Permanent link to Research Commons versionhttps://hdl.handle.net/10289/15907
Using a TVP-VAR analytical framework, this study explores the change and persistence of the dynamic connectedness of international energy and carbon credit markets. The overall destabilising effects generated by recent political and epidemiological events, and the subsequent consequences of shocks such as the negative WTI pricing event, have the potential to be disruptive to the continued growth and development of several regional oil markets. Results are presented via a comprehensive analysis of the dynamics of extreme risk spillovers for particular commodity pairs. In particular, WTI and Brent crude oil are found to have transmitted significant tail uncertainty shocks to other energy markets. However, Shanghai crude oil and carbon credit markets typically function as shock absorbers. The remaining energy-related commodities primarily function as tail uncertainty receivers. Further, by incorporating EGARCH-based robustness procedures, tests for significant market connectedness within international energy markets adds further validity to the results. Specifically, results relating to the substantial rebalancing of information to Shanghai crude oil futures and EUA carbon futures merit special consideration, as dynamic interactions strengthen evidence supporting their continued maturation into significant international markets. These findings are particularly interesting to policymakers and market participants who use such products to hedge against and diversify regional oil market fluctuations.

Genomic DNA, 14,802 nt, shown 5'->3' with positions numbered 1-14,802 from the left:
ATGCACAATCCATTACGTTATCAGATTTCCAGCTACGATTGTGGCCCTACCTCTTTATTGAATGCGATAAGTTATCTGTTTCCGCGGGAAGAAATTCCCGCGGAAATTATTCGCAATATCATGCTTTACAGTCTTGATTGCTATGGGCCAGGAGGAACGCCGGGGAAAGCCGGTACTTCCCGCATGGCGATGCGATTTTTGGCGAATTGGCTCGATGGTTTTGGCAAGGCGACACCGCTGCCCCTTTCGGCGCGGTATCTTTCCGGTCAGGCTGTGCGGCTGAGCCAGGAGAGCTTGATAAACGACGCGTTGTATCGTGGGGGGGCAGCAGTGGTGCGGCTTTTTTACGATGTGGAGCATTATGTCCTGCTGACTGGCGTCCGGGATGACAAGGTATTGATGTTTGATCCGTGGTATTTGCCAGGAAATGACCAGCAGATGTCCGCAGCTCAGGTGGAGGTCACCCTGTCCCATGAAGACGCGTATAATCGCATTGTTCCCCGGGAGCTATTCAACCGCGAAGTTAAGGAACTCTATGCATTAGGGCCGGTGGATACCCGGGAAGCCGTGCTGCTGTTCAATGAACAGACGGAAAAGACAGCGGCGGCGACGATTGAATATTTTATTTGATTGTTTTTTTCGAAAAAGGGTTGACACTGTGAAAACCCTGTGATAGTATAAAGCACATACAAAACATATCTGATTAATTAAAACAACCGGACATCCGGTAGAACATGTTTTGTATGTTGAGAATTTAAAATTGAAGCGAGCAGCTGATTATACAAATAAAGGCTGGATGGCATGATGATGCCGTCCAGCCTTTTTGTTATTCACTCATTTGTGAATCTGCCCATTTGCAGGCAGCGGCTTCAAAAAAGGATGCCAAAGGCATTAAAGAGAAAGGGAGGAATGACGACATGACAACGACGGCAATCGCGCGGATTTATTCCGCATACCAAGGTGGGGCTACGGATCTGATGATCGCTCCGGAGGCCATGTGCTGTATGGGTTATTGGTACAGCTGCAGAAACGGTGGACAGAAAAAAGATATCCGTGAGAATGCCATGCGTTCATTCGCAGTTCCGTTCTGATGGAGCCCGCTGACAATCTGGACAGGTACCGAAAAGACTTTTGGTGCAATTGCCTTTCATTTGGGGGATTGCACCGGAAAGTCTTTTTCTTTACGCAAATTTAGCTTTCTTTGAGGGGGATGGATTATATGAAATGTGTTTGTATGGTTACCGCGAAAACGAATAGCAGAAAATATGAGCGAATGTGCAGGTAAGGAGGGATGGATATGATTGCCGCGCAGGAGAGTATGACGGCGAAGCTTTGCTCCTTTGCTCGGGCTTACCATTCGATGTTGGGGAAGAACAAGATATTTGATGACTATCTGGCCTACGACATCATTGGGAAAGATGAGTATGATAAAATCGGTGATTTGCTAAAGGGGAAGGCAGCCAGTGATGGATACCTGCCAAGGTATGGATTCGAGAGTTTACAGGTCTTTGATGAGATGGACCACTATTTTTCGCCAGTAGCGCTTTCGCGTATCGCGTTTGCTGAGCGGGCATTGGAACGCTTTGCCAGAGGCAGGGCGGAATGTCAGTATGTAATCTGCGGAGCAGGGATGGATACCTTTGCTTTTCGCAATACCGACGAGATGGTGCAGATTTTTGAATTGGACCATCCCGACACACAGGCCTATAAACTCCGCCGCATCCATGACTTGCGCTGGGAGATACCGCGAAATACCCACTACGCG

©2023 The Author(s). This is an open-access article under the CCBY license (http://creativecommons.org/licenses/by/4.0/).
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